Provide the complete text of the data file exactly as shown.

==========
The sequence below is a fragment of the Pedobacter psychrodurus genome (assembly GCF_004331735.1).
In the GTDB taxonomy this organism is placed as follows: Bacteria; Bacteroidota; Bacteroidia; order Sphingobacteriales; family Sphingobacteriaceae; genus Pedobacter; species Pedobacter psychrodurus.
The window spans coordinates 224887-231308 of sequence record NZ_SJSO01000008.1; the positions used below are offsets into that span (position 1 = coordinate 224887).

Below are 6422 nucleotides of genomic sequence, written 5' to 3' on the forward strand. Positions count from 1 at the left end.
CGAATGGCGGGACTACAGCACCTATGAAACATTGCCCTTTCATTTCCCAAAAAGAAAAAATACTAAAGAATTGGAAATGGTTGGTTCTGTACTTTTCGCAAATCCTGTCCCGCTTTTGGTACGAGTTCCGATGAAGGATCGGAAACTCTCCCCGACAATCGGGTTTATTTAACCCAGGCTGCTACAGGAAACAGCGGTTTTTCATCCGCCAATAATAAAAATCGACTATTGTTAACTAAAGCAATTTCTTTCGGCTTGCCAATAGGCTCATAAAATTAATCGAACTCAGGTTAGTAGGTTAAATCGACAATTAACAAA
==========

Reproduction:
The sequence below is a fragment of the Pedobacter psychrodurus genome (assembly GCF_004331735.1).
In the GTDB taxonomy this organism is placed as follows: Bacteria; Bacteroidota; Bacteroidia; order Sphingobacteriales; family Sphingobacteriaceae; genus Pedobacter; species Pedobacter psychrodurus.
The window spans coordinates 224887-231308 of sequence record NZ_SJSO01000008.1; the positions used below are offsets into that span (position 1 = coordinate 224887).

Below are 6422 nucleotides of genomic sequence, written 5' to 3' on the forward strand. Positions count from 1 at the left end.
CGAATGGCGGGACTACAGCACCTATGAAACATTGCCCTTTCATTTCCCAAAAAGAAAAAATACTAAAGAATTGGAAATGGTTGGTTCTGTACTTTTCGCAAATCCTGTCCCGCTTTTGGTACGAGTTCCGATGAAGGATCGGAAACTCTCCCCGACAATCGGGTTTATTTAACCCAGGCTGCTACAGGAAACAGCGGTTTTTCATCCGCCAATAATAAAAATCGACTATTGTTAACTAAAGCAATTTCTTTCGGCTTGCCAATAGGCTCATAAAATTAATCGAACTCAGGTTAGTAGGTTAAATCGACAATTAACAAA